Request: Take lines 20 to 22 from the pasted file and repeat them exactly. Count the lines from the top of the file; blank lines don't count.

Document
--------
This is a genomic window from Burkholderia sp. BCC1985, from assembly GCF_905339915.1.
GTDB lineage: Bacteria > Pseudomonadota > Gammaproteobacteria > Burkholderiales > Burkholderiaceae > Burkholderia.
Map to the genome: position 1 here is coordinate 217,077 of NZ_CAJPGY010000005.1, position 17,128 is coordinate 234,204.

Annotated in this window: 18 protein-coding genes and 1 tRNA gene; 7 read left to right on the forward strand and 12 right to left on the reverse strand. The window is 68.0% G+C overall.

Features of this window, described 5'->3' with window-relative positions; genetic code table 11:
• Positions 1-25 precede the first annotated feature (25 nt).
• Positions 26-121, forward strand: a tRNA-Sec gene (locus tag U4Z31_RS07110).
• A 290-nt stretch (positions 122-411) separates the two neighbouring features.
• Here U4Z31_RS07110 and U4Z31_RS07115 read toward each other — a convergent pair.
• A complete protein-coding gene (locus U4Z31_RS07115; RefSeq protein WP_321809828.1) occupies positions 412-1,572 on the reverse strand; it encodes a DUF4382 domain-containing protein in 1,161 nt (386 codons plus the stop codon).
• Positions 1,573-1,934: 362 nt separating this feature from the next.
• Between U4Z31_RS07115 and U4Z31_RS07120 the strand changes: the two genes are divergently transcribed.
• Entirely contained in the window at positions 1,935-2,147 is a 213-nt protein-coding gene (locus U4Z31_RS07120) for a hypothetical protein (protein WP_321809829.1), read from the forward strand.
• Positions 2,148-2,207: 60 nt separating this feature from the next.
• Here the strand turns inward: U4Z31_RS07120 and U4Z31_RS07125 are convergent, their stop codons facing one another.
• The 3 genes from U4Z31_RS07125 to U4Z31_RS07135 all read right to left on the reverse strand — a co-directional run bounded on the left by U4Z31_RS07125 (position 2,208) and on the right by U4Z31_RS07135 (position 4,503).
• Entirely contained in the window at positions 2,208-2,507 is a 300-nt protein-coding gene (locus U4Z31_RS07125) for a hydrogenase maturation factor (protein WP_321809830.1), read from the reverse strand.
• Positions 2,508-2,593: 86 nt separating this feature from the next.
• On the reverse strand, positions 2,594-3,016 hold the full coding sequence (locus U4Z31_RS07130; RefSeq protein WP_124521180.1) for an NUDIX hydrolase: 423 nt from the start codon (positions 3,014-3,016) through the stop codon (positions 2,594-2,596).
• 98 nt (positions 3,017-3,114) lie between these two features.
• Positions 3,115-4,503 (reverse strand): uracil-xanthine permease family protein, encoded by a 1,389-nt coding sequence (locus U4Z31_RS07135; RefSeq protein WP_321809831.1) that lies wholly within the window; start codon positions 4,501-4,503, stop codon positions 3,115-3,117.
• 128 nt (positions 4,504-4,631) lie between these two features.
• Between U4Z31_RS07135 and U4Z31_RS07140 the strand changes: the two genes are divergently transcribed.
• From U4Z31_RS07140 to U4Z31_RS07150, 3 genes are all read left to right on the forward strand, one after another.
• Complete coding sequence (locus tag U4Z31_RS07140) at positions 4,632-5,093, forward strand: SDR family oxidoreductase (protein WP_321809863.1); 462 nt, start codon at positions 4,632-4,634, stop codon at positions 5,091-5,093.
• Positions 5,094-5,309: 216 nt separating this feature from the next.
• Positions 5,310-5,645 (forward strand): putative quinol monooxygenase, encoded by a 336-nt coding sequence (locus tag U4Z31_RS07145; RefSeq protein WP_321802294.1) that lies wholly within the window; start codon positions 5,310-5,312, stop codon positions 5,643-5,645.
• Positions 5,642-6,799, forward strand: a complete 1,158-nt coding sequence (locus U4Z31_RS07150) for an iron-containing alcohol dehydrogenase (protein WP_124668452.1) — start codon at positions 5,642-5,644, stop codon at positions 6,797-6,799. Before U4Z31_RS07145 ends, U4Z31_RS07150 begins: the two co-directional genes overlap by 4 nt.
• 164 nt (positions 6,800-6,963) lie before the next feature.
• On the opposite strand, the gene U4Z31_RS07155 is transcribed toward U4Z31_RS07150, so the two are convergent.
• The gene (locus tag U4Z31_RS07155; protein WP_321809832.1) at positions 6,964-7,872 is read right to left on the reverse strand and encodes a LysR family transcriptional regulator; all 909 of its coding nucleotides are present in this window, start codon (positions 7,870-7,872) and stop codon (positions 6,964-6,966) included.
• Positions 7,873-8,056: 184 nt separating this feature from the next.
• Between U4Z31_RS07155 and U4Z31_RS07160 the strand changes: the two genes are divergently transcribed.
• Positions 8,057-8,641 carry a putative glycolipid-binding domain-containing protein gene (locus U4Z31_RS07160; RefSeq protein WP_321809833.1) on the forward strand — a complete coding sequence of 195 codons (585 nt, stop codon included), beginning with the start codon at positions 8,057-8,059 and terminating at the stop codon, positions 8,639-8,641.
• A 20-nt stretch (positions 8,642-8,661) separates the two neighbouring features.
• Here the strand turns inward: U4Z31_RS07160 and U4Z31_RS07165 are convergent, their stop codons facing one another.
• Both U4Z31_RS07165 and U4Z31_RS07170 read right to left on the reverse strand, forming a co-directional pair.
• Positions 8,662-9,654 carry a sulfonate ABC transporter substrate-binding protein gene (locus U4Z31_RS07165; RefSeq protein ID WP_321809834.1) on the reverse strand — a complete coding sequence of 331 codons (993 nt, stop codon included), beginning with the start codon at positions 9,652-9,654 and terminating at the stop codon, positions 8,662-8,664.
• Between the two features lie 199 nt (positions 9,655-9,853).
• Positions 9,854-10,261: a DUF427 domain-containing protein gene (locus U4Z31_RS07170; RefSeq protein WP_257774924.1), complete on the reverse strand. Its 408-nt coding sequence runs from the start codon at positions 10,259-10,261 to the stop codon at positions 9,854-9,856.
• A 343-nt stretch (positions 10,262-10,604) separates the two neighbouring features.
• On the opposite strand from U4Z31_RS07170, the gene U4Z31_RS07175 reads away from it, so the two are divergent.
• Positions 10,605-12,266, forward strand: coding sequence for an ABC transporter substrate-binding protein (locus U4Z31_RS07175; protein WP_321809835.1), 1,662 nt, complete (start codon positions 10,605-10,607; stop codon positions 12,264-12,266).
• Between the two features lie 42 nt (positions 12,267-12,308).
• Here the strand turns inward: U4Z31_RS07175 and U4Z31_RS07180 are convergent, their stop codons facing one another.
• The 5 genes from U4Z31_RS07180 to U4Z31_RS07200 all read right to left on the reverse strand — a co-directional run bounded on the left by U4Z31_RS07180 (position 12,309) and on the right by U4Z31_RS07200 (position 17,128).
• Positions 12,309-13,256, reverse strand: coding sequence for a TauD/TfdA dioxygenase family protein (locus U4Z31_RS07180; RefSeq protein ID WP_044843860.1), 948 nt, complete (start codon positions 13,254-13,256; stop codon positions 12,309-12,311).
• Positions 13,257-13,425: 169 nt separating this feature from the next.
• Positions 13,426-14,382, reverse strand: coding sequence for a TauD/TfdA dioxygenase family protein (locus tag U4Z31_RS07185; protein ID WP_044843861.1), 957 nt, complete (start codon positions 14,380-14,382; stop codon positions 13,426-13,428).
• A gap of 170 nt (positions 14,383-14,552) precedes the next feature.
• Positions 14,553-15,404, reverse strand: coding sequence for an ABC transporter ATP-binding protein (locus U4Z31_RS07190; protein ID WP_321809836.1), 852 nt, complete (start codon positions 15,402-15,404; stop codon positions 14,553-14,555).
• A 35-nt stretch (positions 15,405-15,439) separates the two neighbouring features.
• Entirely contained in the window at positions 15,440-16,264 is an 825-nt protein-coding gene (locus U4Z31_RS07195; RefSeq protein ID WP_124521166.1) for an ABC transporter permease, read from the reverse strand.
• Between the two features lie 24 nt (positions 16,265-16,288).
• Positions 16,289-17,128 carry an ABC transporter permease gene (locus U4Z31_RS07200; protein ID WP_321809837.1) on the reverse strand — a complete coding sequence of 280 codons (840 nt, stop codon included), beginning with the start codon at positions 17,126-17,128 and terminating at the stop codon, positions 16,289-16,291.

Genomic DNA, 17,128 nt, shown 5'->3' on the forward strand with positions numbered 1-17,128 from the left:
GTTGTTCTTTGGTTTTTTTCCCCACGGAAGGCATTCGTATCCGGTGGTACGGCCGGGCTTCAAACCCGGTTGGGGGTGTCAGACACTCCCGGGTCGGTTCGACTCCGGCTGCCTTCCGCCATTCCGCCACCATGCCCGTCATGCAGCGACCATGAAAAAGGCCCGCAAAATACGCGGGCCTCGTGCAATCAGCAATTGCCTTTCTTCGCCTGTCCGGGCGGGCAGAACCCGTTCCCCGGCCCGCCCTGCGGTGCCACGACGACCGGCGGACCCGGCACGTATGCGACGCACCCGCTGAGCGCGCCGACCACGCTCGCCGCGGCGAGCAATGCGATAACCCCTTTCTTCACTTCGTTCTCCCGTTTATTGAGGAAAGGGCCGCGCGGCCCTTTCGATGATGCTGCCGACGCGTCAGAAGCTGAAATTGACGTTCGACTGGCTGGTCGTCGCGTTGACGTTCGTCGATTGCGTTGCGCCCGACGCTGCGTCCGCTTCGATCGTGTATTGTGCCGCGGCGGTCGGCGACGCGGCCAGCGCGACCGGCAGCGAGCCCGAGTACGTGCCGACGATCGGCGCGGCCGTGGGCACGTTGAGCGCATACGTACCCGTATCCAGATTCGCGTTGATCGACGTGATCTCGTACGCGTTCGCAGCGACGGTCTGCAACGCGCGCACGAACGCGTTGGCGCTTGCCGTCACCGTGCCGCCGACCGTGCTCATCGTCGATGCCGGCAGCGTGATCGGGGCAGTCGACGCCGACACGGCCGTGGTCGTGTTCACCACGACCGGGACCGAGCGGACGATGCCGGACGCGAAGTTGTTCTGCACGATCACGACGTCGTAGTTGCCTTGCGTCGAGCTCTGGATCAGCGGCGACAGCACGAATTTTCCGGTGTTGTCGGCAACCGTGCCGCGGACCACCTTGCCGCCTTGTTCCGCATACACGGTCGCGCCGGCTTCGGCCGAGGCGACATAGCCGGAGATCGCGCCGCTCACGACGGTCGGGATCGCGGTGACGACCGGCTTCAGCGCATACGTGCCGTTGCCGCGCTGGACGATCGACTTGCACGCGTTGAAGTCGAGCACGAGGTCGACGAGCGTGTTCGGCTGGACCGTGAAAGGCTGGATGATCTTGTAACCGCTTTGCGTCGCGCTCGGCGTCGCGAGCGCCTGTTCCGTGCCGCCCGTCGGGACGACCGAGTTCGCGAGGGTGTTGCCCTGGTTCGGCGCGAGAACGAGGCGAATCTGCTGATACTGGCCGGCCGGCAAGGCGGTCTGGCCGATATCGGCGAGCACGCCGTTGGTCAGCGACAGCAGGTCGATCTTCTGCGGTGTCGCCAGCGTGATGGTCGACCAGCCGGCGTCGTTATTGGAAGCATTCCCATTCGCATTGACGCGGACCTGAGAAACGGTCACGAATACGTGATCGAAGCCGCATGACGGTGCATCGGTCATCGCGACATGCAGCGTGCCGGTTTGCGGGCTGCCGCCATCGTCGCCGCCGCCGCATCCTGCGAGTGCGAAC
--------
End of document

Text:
• 98 nt (positions 3,017-3,114) lie between these two features.
• Positions 3,115-4,503 (reverse strand): uracil-xanthine permease family protein, encoded by a 1,389-nt coding sequence (locus U4Z31_RS07135; RefSeq protein WP_321809831.1) that lies wholly within the window; start codon positions 4,501-4,503, stop codon positions 3,115-3,117.
• 128 nt (positions 4,504-4,631) lie between these two features.